If security is something that can be accomplished, how come so many people have failed?  It is probably most helpful to think about how breaches happen, and then to see how to identify those risks as a customer.  I like to think of risks in 2 broad areas: human error and poor implementation/design.  The question to start this is asking a vendor “how long they have been in business and if they have ever had a breach”.  The longer they have been doing business successfully protecting information is a very positive sign.  Poor design and implementation are normally caught by audits and/or by time.  If they are failing this area, it is going to catch up to them, and most good audits will expose that weakness.  The hardest security risk to detect is human error.  Human error is a combination of management style, employee attention to detail and training and culminates when an employee does or does not do something that has unintended consequences.  It can be as simple as copying a file to the wrong place or setting the wrong security parameter and as complicated as implementing a patch incorrectly.  There is never a way to completely prevent human error.  But staffing is the easiest way to spot this challenge.  How much staff turnover happens at the vendor?  Does the vendor use temp labor?  How big is the staff at the vendor?  When you ask these questions, look for answers that do not fit with your job.  If you are shipping them 1,000 boxes of paper to be scanned and stored and they have a staff of 4… where are the other 30 people they will need to process your job in a timely manner?  How a vendor handles the challenges of staffing variables will speak clearly to the types and numbers of employees.  Mismatches between staffing and the vendor’s day-to-day needs should be Red Flags.


List of Questions to Ask Vendors:

  1. How long has the vendor been in business?
  2. Is the vendor HIPAA/HITECH (insert your industry standard here) compliant?
  3. Have they ever had a security/privacy breach either electronically or physically?
  4. Do they have a list of customers?
  5. Do they have a list of references you can contact?
    1. Ask the references what services they use from the vendor and how long they have been using them for that service.
    2. Ask the references if they do and continue to do security audits of the vendor.
  6. Does the Vendor have an external security audit completed annually?
    1. Can you get a copy of the audit certificate?
    2. Is the Auditing agency a good, well-known choice to perform this type of audit?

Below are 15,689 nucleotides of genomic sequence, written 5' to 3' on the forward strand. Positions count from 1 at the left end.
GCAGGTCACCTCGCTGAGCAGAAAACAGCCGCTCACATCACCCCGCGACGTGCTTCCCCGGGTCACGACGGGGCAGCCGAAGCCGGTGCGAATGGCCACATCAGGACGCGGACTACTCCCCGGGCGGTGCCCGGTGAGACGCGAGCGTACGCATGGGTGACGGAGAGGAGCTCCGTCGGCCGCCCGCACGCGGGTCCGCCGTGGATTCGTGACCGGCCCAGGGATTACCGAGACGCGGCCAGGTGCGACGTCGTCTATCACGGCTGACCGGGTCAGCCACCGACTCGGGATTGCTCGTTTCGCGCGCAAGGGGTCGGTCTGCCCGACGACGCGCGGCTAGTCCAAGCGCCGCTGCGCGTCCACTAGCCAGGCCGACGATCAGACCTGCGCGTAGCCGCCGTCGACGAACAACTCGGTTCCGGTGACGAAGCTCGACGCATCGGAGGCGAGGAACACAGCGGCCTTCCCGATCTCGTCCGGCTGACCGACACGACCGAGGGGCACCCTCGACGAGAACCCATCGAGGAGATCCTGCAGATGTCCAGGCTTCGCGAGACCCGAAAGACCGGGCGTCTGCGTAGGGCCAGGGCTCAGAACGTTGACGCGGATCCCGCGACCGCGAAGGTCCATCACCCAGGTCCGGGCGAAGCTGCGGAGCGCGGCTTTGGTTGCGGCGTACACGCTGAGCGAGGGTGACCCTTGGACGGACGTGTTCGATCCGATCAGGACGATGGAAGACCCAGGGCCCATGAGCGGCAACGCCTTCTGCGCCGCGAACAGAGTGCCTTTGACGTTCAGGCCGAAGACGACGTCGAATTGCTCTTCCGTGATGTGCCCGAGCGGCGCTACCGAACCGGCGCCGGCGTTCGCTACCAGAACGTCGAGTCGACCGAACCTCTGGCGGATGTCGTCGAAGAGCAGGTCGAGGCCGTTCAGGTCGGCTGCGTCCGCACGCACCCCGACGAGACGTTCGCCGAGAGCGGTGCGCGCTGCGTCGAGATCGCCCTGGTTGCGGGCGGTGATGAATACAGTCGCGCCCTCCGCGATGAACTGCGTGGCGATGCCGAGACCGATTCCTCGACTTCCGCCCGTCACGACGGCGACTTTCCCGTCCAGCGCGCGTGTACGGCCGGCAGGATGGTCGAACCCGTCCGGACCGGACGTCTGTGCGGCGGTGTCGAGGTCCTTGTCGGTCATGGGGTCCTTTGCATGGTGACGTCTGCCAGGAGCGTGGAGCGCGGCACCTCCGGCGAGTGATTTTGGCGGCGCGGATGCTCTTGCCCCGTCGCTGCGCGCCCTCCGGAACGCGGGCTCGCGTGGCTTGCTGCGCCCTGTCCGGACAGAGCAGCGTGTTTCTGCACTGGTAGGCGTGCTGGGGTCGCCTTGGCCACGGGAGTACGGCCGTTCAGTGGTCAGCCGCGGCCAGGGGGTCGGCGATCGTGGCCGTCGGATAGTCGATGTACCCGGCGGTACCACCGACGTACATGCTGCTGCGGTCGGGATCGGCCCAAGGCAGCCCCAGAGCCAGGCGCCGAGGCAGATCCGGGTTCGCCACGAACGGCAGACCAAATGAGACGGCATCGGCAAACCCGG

7. What does the vendor’s staffing look like?
    1. Can the existing staffing handle your workload and time frame for delivery?
    2. Does the vendor use temp laborers?
    3. What does management turnover look like (how long has the average manager been with the vendor’s company)?
    4. What does employee turnover look like (how long has the average employee been with the vendor’s company)?


Outside Links

These are a few other sources to help you with these processes and to understand the risks that are out there:


The federal government breach notification listing


The federal government summary of HIPAA


The federal government HITECH rulemaking and Implementation update.


The Better Business Bureau’s® guide to Security and Privacy

Archiving to Optical Discs

One of the common requests we get is to deliver scanned customer files on encrypted CD/DVDs.  For this post I am going to assume that the data in question is valuable and the opportunity cost for its loss is high.

CD/DVDs are a reasonable delivery and storage mechanism if you are willing to follow some simple guidelines.  The general wisdom for the practical life expectancy of disc media is 2 to 5 years.  It is possible for failures to occur much sooner or for the discs to last significantly longer, but average is usually still in a period where loss of the data is not an acceptable outcome.  When a disc fails, the common result is that none of the files on the disc are readable or can be recovered.

So how can you mitigate the risk while keeping this simple to use storage mechanism?  The risks fall into two big categories: security and availability. 



Discs need to be stored in a place where the people who need the data can get to the disc.  Physical storage ties into data encryption.  If your data is strongly encrypted, then you can store the physical discs in a more accessible location.  If the data is unencrypted, you need to store the discs in a location which provides physical security and makes sure that unwanted access does not occur.  Many people make the mistake of associating the risks of discs with the risks of keeping paper records.  While this is generally true from the access perspective, a DVD can reasonably hold over 100,000 scanned pages and fit easily into a pocket or bag.  Losing one DVD can expose your company to a dramatic security breach.   By encrypting the files on a DVD, you can mitigate many of the physical security issues.  If you lose or have stolen a strongly encrypted disc, the extreme difficulty potentially associated with breaking the password is so unreasonable, that it often times does not actually present a security breach.  This does assume that you do NOT store the encryption passwords with the discs, and that you have used strong passwords with a good system.